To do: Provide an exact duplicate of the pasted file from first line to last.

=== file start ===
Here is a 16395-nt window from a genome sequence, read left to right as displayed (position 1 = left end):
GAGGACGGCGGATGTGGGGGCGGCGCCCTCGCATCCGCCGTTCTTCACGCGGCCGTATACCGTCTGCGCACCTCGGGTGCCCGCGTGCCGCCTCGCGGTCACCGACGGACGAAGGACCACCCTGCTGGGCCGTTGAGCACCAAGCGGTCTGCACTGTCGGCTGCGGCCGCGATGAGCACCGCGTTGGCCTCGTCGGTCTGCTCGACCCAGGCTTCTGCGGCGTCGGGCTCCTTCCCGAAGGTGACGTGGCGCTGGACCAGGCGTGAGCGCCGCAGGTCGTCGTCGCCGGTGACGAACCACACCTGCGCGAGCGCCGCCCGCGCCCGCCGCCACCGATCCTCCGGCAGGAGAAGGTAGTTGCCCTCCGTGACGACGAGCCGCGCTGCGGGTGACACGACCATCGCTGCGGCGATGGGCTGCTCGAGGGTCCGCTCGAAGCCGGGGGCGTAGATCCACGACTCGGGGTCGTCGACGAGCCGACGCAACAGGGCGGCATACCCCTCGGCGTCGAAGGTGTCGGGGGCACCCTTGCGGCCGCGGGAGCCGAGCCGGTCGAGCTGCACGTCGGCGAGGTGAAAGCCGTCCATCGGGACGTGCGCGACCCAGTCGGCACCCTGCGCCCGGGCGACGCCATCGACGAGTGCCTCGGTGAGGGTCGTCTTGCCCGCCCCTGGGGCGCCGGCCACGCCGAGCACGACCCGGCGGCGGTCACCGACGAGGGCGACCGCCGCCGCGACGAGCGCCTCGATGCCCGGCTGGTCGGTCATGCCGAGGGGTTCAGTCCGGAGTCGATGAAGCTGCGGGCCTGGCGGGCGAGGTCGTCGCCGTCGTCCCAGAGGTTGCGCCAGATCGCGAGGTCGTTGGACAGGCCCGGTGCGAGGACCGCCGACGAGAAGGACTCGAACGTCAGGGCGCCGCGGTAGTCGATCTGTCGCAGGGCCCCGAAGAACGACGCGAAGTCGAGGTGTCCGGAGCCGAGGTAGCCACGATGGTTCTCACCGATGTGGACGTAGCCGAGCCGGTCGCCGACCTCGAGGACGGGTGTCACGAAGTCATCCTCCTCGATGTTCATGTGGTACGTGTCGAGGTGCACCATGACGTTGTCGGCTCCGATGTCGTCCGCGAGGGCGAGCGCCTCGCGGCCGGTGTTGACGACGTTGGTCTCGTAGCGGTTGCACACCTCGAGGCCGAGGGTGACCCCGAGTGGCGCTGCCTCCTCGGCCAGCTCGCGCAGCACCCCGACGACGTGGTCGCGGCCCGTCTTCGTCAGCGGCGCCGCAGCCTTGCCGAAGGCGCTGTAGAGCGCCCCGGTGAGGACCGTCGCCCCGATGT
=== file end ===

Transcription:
Here is a 16395-nt window from a genome sequence, read left to right as displayed (position 1 = left end):
GAGGACGGCGGATGTGGGGGCGGCGCCCTCGCATCCGCCGTTCTTCACGCGGCCGTATACCGTCTGCGCACCTCGGGTGCCCGCGTGCCGCCTCGCGGTCACCGACGGACGAAGGACCACCCTGCTGGGCCGTTGAGCACCAAGCGGTCTGCACTGTCGGCTGCGGCCGCGATGAGCACCGCGTTGGCCTCGTCGGTCTGCTCGACCCAGGCTTCTGCGGCGTCGGGCTCCTTCCCGAAGGTGACGTGGCGCTGGACCAGGCGTGAGCGCCGCAGGTCGTCGTCGCCGGTGACGAACCACACCTGCGCGAGCGCCGCCCGCGCCCGCCGCCACCGATCCTCCGGCAGGAGAAGGTAGTTGCCCTCCGTGACGACGAGCCGCGCTGCGGGTGACACGACCATCGCTGCGGCGATGGGCTGCTCGAGGGTCCGCTCGAAGCCGGGGGCGTAGATCCACGACTCGGGGTCGTCGACGAGCCGACGCAACAGGGCGGCATACCCCTCGGCGTCGAAGGTGTCGGGGGCACCCTTGCGGCCGCGGGAGCCGAGCCGGTCGAGCTGCACGTCGGCGAGGTGAAAGCCGTCCATCGGGACGTGCGCGACCCAGTCGGCACCCTGCGCCCGGGCGACGCCATCGACGAGTGCCTCGGTGAGGGTCGTCTTGCCCGCCCCTGGGGCGCCGGCCACGCCGAGCACGACCCGGCGGCGGTCACCGACGAGGGCGACCGCCGCCGCGACGAGCGCCTCGATGCCCGGCTGGTCGGTCATGCCGAGGGGTTCAGTCCGGAGTCGATGAAGCTGCGGGCCTGGCGGGCGAGGTCGTCGCCGTCGTCCCAGAGGTTGCGCCAGATCGCGAGGTCGTTGGACAGGCCCGGTGCGAGGACCGCCGACGAGAAGGACTCGAACGTCAGGGCGCCGCGGTAGTCGATCTGTCGCAGGGCCCCGAAGAACGACGCGAAGTCGAGGTGTCCGGAGCCGAGGTAGCCACGATGGTTCTCACCGATGTGGACGTAGCCGAGCCGGTCGCCGACCTCGAGGACGGGTGTCACGAAGTCATCCTCCTCGATGTTCATGTGGTACGTGTCGAGGTGCACCATGACGTTGTCGGCTCCGATGTCGTCCGCGAGGGCGAGCGCCTCGCGGCCGGTGTTGACGACGTTGGTCTCGTAGCGGTTGCACACCTCGAGGCCGAGGGTGACCCCGAGTGGCGCTGCCTCCTCGGCCAGCTCGCGCAGCACCCCGACGACGTGGTCGCGGCCCGTCTTCGTCAGCGGCGCCGCAGCCTTGCCGAAGGCGCTGTAGAGCGCCCCGGTGAGGACCGTCGCCCCGATGT